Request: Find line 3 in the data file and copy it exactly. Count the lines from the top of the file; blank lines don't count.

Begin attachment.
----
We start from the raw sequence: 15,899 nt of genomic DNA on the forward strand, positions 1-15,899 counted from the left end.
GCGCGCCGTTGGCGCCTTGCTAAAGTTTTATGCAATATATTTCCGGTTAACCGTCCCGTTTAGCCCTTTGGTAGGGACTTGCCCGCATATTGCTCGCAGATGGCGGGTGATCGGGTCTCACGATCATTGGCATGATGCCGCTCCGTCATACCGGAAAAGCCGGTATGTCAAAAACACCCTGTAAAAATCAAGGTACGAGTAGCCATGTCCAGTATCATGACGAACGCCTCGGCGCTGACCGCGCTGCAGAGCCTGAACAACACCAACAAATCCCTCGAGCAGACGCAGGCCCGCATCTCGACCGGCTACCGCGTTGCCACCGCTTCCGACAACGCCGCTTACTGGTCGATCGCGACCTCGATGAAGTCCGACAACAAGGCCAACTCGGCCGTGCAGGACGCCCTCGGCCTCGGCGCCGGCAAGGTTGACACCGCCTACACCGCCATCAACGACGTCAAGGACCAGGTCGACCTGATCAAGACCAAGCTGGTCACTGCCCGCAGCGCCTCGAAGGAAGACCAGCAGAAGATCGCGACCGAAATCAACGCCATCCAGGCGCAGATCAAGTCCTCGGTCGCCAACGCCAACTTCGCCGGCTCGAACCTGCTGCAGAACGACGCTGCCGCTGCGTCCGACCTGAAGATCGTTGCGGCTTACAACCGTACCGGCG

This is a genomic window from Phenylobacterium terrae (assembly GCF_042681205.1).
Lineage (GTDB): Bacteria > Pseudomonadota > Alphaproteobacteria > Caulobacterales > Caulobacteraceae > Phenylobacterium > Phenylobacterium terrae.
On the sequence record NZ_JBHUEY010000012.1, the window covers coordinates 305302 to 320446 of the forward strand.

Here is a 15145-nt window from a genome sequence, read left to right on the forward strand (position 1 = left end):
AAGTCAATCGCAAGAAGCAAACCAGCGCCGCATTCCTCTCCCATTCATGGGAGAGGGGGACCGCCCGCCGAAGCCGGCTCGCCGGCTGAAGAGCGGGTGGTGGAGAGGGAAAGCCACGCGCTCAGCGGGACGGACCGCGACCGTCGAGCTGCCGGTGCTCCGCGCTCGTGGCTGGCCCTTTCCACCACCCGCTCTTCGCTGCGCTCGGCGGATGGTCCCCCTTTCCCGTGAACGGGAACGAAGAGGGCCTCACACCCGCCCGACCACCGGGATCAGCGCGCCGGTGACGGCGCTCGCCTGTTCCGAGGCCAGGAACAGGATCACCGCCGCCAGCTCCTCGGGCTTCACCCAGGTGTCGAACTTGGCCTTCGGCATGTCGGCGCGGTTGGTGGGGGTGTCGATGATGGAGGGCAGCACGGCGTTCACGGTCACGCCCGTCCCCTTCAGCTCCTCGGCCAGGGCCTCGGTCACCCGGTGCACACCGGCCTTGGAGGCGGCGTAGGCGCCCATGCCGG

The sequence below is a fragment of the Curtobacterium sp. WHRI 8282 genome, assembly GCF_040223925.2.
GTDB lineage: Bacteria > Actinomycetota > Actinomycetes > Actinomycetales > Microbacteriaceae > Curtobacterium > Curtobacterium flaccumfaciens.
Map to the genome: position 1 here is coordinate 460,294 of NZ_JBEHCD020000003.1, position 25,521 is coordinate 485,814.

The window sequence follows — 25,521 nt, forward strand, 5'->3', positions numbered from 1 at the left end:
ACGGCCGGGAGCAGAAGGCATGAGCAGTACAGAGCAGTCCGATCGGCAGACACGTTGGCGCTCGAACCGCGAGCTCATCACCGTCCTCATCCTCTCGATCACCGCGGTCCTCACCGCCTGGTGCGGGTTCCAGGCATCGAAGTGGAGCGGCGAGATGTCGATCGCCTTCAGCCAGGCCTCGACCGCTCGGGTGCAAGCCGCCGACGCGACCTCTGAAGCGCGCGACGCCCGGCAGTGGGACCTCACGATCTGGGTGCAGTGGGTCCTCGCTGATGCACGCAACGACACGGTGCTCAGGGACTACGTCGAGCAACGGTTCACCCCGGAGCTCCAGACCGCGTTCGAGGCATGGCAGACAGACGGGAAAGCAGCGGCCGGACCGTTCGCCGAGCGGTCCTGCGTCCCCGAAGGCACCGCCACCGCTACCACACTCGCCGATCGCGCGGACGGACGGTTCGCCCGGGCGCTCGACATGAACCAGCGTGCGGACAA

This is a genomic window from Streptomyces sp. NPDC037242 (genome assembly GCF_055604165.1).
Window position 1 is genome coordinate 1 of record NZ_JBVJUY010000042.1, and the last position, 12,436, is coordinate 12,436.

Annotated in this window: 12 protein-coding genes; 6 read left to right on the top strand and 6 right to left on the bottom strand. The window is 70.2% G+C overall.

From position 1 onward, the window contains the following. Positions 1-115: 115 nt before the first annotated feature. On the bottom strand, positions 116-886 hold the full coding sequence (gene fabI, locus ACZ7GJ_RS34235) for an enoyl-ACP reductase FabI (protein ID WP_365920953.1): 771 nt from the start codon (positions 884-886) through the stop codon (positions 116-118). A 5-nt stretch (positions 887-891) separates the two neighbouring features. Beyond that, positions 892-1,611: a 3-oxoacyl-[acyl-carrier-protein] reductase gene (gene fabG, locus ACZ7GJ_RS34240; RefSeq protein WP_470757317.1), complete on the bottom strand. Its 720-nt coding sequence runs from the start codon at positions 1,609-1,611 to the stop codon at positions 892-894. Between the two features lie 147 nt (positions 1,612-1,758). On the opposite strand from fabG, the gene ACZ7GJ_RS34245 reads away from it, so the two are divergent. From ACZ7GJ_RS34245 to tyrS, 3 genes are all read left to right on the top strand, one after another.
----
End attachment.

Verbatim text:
This is a genomic window from Phenylobacterium terrae (assembly GCF_042681205.1).